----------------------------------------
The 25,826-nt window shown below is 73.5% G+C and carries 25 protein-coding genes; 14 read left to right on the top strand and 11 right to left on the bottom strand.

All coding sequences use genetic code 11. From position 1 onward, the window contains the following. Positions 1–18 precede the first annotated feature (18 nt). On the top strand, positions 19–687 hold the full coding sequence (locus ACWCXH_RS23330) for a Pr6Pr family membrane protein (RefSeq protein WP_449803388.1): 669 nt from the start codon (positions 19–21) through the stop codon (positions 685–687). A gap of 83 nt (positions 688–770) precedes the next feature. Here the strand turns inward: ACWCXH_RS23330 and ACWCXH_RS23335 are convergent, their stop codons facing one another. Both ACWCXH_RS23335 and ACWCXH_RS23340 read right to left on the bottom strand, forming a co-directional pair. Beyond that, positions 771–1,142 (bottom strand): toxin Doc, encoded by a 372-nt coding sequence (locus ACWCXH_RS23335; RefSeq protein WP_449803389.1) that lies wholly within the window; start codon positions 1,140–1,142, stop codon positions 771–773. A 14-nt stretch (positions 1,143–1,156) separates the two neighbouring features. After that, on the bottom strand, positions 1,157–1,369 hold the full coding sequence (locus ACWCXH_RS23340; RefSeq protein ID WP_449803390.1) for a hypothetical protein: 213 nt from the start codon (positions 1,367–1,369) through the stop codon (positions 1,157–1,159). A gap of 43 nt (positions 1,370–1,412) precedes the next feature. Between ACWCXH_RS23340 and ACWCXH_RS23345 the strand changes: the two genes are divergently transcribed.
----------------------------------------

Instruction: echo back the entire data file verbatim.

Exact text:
The 25,826-nt window shown below is 73.5% G+C and carries 25 protein-coding genes; 14 read left to right on the top strand and 11 right to left on the bottom strand.

All coding sequences use genetic code 11. From position 1 onward, the window contains the following. Positions 1–18 precede the first annotated feature (18 nt). On the top strand, positions 19–687 hold the full coding sequence (locus ACWCXH_RS23330) for a Pr6Pr family membrane protein (RefSeq protein WP_449803388.1): 669 nt from the start codon (positions 19–21) through the stop codon (positions 685–687). A gap of 83 nt (positions 688–770) precedes the next feature. Here the strand turns inward: ACWCXH_RS23330 and ACWCXH_RS23335 are convergent, their stop codons facing one another. Both ACWCXH_RS23335 and ACWCXH_RS23340 read right to left on the bottom strand, forming a co-directional pair. Beyond that, positions 771–1,142 (bottom strand): toxin Doc, encoded by a 372-nt coding sequence (locus ACWCXH_RS23335; RefSeq protein WP_449803389.1) that lies wholly within the window; start codon positions 1,140–1,142, stop codon positions 771–773. A 14-nt stretch (positions 1,143–1,156) separates the two neighbouring features. After that, on the bottom strand, positions 1,157–1,369 hold the full coding sequence (locus ACWCXH_RS23340; RefSeq protein ID WP_449803390.1) for a hypothetical protein: 213 nt from the start codon (positions 1,367–1,369) through the stop codon (positions 1,157–1,159). A gap of 43 nt (positions 1,370–1,412) precedes the next feature. Between ACWCXH_RS23340 and ACWCXH_RS23345 the strand changes: the two genes are divergently transcribed.